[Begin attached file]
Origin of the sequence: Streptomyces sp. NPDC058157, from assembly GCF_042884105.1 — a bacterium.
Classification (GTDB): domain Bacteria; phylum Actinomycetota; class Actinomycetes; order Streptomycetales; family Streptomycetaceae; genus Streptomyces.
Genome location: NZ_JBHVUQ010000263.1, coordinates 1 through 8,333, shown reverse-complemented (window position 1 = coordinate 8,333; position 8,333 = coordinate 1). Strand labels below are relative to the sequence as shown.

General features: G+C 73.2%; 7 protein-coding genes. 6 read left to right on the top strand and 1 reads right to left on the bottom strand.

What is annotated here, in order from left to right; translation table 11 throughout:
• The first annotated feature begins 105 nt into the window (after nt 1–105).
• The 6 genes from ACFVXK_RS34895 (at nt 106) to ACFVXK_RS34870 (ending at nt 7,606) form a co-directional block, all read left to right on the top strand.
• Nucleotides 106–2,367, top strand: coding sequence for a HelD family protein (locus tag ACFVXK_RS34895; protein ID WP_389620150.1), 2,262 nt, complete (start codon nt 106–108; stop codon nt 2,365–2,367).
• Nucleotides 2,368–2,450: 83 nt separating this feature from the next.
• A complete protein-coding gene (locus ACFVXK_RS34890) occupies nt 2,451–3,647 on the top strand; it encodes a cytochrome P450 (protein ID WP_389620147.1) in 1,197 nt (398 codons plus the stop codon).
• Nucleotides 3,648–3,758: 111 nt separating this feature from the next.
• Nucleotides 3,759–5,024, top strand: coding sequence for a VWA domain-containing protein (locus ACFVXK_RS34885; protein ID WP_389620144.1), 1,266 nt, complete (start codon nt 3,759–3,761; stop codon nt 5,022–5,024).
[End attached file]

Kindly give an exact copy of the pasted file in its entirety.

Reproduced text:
Origin of the sequence: Streptomyces sp. NPDC058157, from assembly GCF_042884105.1 — a bacterium.
Classification (GTDB): domain Bacteria; phylum Actinomycetota; class Actinomycetes; order Streptomycetales; family Streptomycetaceae; genus Streptomyces.
Genome location: NZ_JBHVUQ010000263.1, coordinates 1 through 8,333, shown reverse-complemented (window position 1 = coordinate 8,333; position 8,333 = coordinate 1). Strand labels below are relative to the sequence as shown.

General features: G+C 73.2%; 7 protein-coding genes. 6 read left to right on the top strand and 1 reads right to left on the bottom strand.

What is annotated here, in order from left to right; translation table 11 throughout:
• The first annotated feature begins 105 nt into the window (after nt 1–105).
• The 6 genes from ACFVXK_RS34895 (at nt 106) to ACFVXK_RS34870 (ending at nt 7,606) form a co-directional block, all read left to right on the top strand.
• Nucleotides 106–2,367, top strand: coding sequence for a HelD family protein (locus tag ACFVXK_RS34895; protein ID WP_389620150.1), 2,262 nt, complete (start codon nt 106–108; stop codon nt 2,365–2,367).
• Nucleotides 2,368–2,450: 83 nt separating this feature from the next.
• A complete protein-coding gene (locus ACFVXK_RS34890) occupies nt 2,451–3,647 on the top strand; it encodes a cytochrome P450 (protein ID WP_389620147.1) in 1,197 nt (398 codons plus the stop codon).
• Nucleotides 3,648–3,758: 111 nt separating this feature from the next.
• Nucleotides 3,759–5,024, top strand: coding sequence for a VWA domain-containing protein (locus ACFVXK_RS34885; protein ID WP_389620144.1), 1,266 nt, complete (start codon nt 3,759–3,761; stop codon nt 5,022–5,024).